Random Number Generators Can Be Fooled to Behave Badly

George Teseleanu

Abstract

In this paper, we extend the work on purely mathematical Trojan horses initially presented by Young and Yung. This kind of mechanism affects the statistical properties of an infected random number generator (RNG) by making it very sensitive to input entropy. Thereby, when inputs have the correct distribution the Trojan has no effect, but when the distribution becomes biased the Trojan worsens it. Besides its obvious malicious usage, this mechanism can also be applied to devise lightweight health tests for RNGs. Currently, RNG designs are required to implement an early detection mechanism for entropy failure, and this class of Trojan horses is perfect for this job.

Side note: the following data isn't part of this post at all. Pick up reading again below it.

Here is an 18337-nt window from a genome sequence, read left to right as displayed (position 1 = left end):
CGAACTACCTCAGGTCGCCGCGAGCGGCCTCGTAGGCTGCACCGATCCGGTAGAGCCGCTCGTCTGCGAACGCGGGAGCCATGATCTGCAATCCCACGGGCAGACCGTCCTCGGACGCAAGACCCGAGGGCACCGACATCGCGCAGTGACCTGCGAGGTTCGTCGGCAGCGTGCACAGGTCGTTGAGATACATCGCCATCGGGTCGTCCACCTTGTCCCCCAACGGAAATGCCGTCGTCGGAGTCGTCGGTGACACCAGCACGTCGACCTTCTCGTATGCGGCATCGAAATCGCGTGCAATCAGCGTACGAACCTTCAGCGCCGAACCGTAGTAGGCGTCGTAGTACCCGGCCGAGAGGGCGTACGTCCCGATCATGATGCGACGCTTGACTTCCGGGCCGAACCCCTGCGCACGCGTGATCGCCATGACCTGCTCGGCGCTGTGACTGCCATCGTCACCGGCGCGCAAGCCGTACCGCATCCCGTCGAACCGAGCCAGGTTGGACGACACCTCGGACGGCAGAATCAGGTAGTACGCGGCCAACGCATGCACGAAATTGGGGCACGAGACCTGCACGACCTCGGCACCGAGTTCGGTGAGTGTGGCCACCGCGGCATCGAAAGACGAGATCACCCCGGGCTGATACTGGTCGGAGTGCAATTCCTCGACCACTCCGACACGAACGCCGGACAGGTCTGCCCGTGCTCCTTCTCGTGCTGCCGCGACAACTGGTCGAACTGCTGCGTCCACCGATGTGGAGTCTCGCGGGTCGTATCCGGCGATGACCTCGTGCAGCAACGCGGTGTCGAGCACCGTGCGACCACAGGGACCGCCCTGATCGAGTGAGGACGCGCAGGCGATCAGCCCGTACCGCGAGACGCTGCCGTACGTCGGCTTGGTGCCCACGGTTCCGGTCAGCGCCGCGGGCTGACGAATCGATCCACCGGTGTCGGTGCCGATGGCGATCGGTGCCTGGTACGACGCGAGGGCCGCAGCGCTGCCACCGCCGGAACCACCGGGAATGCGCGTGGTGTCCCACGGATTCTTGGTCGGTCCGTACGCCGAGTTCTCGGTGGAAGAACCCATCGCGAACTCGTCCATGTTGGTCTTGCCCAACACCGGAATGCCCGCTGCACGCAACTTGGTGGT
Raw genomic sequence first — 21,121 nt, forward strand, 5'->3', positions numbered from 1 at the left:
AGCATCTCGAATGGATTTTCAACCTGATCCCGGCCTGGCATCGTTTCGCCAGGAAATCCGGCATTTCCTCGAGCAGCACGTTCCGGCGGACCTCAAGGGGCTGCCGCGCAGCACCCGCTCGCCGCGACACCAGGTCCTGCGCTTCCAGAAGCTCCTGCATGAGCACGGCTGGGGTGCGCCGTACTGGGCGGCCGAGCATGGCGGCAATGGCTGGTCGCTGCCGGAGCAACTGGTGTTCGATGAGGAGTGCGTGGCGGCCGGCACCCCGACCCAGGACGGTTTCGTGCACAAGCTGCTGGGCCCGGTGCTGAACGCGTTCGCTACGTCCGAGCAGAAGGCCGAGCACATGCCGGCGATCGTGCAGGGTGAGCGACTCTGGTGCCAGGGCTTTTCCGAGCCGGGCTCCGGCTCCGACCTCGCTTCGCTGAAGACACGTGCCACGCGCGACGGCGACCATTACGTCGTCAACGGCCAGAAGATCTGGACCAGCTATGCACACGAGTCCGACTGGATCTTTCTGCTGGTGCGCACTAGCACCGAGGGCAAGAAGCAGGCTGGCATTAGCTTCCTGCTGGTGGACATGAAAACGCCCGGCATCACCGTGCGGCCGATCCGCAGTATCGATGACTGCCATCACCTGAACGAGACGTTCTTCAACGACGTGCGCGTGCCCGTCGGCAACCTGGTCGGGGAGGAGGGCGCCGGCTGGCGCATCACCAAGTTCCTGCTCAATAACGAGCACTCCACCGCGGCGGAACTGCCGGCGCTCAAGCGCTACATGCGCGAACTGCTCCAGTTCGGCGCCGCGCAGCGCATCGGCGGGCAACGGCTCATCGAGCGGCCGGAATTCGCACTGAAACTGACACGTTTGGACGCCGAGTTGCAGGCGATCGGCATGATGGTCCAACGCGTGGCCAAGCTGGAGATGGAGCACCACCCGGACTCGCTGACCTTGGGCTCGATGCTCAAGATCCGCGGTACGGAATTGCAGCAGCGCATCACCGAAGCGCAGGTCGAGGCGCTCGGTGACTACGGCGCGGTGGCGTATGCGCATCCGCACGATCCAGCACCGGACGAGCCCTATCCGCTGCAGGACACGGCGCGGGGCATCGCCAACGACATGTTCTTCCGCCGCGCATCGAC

Available format(s)
Publication info
Published elsewhere. MINOR revision.ICICS
Keywords
backdoorrandom number generatorshealth tests
Contact author(s)
george teseleanu @ yahoo com
History
Short URL
https://ia.cr/2018/734

CC BY

BibTeX

@misc{cryptoeprint:2018/734,
author = {George Teseleanu},
title = {Random Number Generators Can Be Fooled to Behave Badly},
howpublished = {Cryptology ePrint Archive, Paper 2018/734},
year = {2018},
note = {\url{https://eprint.iacr.org/2018/734}},
url = {https://eprint.iacr.org/2018/734}
}

Note: In order to protect the privacy of readers, eprint.iacr.org does not use cookies or embedded third party content.